Department of Business Development and Technology

Rural electrification in Kenya: a useful case for remote areas in sub-Saharan Africa

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There is a significant proportion of the world’s population living in remote rural areas that are geographically isolated and sparsely populated. This study is based on modeling, computer simulation, and optimization of a hybrid powered mini-grid for a remote area of Korr in the district of Marsabit, Northern Kenya. The solar photovoltaic and wind turbine are considered as the two renewable resources for generating electricity accompanied by a battery (B) for storage and a diesel generator as a backup system. HOMER Pro software is used to perform the design and analysis of a proposed hybrid powered mini-grid model. The simulation results generated by the software indicate that the renewable energy sources may be a competitive technology. It has the potential of being a feasible solution capable of providing sustainable and reliable electric power at remote locations provided adequate amounts of renewable energy resources. The most cost-effective system in this study incorporates photovoltaic arrays, wind turbines, a diesel generator, and a battery bank to provide electricity to the community load demand of 5592 kWh/day at a cost of energy of $0.314.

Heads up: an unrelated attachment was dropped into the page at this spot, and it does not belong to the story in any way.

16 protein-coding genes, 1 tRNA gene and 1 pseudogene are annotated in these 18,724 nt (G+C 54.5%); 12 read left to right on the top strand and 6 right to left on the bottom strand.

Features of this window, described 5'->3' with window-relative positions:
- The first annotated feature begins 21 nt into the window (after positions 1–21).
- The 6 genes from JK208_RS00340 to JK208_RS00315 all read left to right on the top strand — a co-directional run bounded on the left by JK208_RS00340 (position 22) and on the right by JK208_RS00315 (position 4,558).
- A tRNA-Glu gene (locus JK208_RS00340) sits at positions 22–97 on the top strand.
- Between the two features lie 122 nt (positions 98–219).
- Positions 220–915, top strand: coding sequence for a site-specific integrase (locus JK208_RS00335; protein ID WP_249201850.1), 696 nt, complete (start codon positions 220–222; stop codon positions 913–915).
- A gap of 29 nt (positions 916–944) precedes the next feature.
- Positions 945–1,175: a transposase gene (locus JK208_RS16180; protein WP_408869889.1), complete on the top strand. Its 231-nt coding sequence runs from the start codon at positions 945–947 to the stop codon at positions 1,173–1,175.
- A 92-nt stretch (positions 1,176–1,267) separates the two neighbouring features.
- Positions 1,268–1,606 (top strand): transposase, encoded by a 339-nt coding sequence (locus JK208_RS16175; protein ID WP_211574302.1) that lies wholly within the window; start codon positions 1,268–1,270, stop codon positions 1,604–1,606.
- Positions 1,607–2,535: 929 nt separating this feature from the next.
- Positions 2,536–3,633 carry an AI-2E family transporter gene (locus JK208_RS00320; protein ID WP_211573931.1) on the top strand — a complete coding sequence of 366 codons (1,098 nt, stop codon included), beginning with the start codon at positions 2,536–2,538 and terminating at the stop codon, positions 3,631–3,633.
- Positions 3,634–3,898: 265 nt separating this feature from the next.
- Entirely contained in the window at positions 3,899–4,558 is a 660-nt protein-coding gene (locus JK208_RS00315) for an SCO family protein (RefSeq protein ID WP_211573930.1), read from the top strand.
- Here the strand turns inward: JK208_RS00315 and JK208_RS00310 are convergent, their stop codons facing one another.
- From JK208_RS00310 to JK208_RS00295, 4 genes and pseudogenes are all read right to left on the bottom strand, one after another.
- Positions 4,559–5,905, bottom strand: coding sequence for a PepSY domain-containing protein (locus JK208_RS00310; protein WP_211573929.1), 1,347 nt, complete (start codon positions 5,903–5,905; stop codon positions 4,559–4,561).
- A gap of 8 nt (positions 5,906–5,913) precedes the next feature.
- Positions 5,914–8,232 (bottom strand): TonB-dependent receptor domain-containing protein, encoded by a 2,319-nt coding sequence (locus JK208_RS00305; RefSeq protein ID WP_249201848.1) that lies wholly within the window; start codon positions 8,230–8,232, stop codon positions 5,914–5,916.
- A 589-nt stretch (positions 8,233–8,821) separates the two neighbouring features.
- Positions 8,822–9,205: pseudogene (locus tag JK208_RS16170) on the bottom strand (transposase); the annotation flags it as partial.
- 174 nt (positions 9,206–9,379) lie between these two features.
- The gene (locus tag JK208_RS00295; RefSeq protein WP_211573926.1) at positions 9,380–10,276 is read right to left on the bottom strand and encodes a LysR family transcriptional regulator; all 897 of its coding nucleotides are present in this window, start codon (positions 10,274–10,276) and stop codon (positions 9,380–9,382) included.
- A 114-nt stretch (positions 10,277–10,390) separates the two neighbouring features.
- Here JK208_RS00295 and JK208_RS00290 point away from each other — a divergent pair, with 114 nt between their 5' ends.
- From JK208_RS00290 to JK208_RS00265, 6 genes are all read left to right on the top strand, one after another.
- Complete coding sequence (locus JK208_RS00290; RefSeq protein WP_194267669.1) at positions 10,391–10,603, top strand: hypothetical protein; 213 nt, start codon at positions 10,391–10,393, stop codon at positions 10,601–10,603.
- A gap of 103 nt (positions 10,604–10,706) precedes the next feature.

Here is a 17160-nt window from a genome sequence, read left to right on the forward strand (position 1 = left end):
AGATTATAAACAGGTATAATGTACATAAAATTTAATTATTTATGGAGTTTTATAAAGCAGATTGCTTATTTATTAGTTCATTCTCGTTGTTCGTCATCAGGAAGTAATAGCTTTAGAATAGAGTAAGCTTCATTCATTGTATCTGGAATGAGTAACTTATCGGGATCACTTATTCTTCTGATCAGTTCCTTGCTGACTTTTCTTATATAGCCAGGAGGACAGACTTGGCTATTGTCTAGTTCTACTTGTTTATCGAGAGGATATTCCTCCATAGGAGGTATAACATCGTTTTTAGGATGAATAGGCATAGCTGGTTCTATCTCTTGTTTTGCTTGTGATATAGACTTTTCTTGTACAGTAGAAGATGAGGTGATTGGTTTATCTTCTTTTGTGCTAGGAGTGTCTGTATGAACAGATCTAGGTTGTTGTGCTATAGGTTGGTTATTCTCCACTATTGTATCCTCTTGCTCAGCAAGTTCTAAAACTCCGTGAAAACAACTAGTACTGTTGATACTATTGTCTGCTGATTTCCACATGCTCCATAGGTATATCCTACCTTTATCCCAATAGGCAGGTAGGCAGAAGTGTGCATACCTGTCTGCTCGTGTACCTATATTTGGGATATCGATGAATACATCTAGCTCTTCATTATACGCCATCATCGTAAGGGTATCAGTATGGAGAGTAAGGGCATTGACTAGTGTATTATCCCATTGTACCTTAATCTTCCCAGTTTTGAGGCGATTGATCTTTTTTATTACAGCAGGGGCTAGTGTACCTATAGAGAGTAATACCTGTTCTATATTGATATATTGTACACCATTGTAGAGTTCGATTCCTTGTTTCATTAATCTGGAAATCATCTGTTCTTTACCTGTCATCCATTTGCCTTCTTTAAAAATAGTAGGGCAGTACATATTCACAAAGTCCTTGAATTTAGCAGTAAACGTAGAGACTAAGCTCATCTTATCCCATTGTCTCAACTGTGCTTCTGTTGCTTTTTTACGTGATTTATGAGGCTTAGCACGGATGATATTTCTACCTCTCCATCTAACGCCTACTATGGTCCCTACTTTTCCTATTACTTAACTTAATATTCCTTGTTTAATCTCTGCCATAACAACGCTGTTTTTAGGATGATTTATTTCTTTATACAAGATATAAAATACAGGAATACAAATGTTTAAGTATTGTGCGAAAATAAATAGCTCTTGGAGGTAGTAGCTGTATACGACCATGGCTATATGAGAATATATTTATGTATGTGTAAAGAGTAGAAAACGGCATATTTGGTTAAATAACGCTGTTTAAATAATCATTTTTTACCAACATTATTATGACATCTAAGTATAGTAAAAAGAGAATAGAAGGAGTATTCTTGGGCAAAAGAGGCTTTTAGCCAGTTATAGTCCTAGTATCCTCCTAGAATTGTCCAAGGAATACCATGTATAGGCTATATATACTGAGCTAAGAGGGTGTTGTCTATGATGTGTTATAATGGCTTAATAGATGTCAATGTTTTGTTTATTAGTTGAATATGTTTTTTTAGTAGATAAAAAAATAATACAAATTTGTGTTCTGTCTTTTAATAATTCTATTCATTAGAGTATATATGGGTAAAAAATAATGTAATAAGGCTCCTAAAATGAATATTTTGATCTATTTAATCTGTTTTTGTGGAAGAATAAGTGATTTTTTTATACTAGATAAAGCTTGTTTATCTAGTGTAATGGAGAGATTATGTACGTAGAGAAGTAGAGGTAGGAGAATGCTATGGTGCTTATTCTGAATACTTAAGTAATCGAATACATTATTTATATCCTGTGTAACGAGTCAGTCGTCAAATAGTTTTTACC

Original languageEnglish
JournalEnergy Efficiency
Pages (from-to)257-272
Number of pages16
Publication statusPublished - 2020

    Research areas

  • Kenya, Mini-grid, Off-grid power system, Rural electrification

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